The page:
RESEARCH TRIANGLE PARK, N.C. — While many high school students would like to one day earn a college degree, many students are misinformed about the cost of college and these misconceptions may affect student decisions about whether and where to attend. In a new report commissioned by the National Center for Education Statistics (NCES), education researcher Erin Dunlop Velez from the nonprofit research institute RTI International describes the accuracy of students’ and parents’ college cost estimates over time.
The report, What High Schoolers and Their Parents Know about Public 4-Year Tuition and Fees in Their State, finds that most students and parents overestimate the cost of college, and that this misinformation may be informing their later college-going decisions. The report analyzed previously collected data from NCES’s High School Longitudinal Study of 2009 (HSLS:09).
“We were surprised to find how many students and parents were completely uninformed about how much a public in-state school in their state costs,” said Velez, the lead author. “What was worse, high school juniors were no more informed than freshman. We still found many students estimating tuition costs to be two- and three-times what they actually were.”
Analysis of these data found 57 percent of 9th-graders overestimated tuition and fees by more than 25 percent and 32 percent underestimated tuition and fees by more than 25 percent. Additionally, students remained unsure about how much college costs throughout high school. When students were asked about their confidence in the tuition estimate they provided in 9th grade, 27 percent reported that they were not at all confident that they estimated accurately. Two years later, when students were in 11th grade, 51 percent said they did not know the cost of tuition and fees at 4-year public colleges in their state.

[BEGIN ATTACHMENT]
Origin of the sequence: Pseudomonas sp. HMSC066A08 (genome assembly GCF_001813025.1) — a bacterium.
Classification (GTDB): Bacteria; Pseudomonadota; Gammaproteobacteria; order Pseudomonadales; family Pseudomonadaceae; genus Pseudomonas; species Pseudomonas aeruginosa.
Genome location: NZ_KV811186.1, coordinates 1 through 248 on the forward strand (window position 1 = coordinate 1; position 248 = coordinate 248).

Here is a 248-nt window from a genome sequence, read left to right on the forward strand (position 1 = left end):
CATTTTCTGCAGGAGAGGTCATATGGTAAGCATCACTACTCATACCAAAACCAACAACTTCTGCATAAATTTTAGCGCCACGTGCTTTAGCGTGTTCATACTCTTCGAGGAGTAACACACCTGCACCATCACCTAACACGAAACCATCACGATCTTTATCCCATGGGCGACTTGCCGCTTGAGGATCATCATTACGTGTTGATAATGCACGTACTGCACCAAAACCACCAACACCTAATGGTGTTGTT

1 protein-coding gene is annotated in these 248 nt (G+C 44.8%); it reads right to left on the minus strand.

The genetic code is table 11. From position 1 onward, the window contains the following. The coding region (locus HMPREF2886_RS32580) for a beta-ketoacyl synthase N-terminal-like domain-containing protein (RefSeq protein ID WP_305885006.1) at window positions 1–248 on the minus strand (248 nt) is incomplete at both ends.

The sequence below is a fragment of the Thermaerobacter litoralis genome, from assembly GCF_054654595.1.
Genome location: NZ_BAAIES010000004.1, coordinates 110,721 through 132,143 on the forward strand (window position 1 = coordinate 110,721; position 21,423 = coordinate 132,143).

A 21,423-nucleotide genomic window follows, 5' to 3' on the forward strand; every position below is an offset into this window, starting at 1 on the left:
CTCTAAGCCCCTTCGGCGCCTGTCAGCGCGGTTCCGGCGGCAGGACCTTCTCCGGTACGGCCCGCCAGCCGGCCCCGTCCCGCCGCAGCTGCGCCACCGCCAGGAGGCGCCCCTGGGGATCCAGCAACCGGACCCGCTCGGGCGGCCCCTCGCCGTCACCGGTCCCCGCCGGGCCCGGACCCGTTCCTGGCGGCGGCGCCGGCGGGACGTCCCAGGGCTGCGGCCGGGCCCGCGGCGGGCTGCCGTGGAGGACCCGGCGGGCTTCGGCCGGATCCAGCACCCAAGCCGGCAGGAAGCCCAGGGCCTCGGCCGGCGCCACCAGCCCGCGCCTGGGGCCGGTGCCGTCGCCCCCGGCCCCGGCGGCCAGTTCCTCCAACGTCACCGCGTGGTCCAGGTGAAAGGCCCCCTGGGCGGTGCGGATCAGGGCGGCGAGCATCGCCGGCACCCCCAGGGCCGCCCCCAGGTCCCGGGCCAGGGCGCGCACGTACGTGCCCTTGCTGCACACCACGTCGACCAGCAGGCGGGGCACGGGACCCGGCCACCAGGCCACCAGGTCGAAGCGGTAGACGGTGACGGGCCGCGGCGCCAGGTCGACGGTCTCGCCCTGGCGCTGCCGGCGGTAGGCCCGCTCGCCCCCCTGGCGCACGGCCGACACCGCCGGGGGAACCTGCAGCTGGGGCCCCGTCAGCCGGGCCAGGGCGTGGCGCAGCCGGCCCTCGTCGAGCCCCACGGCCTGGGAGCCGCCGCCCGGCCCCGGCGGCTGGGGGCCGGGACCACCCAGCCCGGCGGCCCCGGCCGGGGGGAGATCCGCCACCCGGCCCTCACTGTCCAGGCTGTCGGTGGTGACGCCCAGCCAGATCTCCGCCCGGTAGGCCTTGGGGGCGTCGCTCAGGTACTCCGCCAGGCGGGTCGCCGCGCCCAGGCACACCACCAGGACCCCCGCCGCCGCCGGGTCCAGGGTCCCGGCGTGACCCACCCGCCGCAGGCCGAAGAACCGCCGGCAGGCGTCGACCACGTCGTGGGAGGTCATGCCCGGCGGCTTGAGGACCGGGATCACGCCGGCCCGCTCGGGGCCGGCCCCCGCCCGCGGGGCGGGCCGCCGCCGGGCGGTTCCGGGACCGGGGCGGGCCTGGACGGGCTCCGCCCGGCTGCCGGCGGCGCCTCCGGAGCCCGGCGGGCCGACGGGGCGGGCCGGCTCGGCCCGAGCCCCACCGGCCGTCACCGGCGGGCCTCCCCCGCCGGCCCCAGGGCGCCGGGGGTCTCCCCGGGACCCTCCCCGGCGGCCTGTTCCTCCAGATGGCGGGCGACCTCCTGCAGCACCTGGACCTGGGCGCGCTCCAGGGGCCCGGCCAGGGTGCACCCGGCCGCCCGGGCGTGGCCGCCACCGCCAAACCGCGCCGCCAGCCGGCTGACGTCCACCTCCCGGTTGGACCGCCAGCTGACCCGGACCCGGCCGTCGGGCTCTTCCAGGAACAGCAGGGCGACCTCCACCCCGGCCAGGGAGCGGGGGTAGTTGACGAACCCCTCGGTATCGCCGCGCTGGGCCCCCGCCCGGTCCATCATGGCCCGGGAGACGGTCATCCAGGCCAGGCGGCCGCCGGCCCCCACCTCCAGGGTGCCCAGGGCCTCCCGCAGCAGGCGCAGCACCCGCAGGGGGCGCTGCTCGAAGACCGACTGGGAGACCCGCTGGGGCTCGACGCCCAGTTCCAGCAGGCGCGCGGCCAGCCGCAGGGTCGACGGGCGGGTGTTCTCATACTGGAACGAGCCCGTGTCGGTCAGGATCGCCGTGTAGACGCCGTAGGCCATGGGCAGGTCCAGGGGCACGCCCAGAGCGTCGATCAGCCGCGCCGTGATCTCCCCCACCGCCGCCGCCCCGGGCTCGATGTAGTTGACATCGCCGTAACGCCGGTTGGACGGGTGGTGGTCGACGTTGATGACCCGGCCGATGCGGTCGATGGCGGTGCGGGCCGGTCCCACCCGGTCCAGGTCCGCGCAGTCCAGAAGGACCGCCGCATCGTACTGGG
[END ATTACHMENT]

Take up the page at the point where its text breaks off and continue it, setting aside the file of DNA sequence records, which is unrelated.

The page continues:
The study also indicates that student misconceptions about college costs may be related to their eventual college-going. Between 9th and 11th grades, students’ overestimates of college costs became larger. Over the same time, more students started to perceive college as unaffordable. One-quarter of 9th-graders perceived college as affordable, while two years later, when students had larger overestimates of college costs, one-third of students reported the same. At the same time students’ perceptions of college unaffordability were increasing, students were less likely to plan to enroll in a bachelor’s degree program. The percentage of students who planned to enroll in a bachelor’s degree program declined from 51 percent when students were in 9th grade to 45 percent after they had completed high school.
While most students overestimated college costs, many students underestimated costs as well. Either mistake may lead to poor postsecondary outcomes for students. Students who overestimate may be less likely to choose to apply and attend college, while students who underestimate costs may be less likely to afford college, once they arrive. Either way, having an accurate idea of the true cost of college can insure students make informed decisions about whether and where to attend, and how much to borrow.